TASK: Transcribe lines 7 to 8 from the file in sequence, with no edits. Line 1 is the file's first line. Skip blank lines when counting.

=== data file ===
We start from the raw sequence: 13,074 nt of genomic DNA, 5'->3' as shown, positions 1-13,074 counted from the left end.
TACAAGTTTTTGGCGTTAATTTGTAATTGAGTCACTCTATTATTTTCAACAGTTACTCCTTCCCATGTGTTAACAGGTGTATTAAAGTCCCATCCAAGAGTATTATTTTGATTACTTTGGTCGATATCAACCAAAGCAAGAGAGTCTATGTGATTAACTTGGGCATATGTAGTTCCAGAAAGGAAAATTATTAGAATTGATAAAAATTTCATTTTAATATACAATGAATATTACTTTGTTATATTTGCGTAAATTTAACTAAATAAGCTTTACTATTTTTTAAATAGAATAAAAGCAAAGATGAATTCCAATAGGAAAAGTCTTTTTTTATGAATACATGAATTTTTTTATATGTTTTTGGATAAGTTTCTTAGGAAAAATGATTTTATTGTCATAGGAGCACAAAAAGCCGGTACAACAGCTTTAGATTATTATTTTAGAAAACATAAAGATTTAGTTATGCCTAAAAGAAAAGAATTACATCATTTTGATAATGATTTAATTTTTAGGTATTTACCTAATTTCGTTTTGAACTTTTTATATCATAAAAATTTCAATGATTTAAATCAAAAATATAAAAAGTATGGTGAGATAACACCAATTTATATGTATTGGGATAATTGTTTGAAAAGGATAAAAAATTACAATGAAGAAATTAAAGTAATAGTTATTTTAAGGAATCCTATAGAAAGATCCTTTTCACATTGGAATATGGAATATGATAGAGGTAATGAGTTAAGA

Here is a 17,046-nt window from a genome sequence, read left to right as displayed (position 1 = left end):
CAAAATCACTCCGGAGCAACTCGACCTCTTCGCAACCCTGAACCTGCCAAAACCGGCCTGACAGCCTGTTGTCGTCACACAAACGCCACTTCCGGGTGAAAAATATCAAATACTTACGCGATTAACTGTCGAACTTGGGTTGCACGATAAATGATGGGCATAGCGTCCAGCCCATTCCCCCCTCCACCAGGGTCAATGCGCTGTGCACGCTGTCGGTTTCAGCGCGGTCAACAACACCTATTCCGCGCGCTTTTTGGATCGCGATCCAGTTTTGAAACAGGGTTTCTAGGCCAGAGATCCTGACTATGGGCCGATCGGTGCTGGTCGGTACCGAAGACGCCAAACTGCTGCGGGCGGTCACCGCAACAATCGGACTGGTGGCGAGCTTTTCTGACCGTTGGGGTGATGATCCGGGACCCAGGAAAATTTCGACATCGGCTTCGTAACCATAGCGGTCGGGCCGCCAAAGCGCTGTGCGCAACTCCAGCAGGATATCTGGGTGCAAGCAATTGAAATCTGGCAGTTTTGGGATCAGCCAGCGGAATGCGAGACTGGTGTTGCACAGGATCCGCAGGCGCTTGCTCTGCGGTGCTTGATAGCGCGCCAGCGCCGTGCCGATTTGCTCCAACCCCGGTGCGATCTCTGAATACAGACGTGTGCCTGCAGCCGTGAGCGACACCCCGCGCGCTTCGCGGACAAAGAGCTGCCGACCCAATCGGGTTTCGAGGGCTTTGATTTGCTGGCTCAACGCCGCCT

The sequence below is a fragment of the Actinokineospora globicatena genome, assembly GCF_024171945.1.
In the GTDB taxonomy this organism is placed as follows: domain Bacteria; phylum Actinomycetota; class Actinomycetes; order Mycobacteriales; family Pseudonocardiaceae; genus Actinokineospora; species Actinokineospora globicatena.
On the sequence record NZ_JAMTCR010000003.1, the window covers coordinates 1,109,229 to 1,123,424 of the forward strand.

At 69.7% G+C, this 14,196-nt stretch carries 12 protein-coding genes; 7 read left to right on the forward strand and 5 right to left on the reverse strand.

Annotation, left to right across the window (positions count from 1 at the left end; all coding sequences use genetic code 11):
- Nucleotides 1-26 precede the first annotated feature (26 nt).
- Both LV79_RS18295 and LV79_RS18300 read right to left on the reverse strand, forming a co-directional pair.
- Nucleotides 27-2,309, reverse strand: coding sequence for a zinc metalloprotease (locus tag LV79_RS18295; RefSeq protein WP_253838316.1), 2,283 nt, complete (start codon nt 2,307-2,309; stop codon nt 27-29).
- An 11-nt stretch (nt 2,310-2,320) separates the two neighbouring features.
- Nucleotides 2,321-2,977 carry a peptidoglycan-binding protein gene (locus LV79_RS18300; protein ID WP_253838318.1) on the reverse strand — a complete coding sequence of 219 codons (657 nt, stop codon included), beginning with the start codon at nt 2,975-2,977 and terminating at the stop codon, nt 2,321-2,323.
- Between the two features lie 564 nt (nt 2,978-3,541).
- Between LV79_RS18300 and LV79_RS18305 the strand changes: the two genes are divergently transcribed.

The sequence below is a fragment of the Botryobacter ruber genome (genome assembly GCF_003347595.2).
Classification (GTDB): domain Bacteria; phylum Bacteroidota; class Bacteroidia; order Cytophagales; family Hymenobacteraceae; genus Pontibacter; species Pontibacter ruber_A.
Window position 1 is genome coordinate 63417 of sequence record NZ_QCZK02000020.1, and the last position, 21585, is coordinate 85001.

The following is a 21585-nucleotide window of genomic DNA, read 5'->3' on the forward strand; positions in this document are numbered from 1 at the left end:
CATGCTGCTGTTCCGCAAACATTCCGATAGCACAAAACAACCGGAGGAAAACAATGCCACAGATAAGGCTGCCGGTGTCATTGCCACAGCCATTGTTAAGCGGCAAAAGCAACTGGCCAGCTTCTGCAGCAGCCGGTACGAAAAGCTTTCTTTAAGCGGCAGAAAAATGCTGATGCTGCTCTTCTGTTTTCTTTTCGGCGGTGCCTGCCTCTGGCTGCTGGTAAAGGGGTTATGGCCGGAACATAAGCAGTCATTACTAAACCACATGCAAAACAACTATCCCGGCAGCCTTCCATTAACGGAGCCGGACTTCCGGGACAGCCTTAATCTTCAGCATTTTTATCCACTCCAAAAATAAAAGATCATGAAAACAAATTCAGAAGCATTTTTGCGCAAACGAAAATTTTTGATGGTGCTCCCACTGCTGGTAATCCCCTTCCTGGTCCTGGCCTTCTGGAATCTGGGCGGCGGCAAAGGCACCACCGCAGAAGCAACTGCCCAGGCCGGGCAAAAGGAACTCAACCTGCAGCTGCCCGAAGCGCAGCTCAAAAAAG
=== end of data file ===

On the sequence record NZ_JAMTCR010000003.1, the window covers coordinates 1,109,229 to 1,123,424 of the forward strand.

At 69.7% G+C, this 14,196-nt stretch carries 12 protein-coding genes; 7 read left to right on the forward strand and 5 right to left on the reverse strand.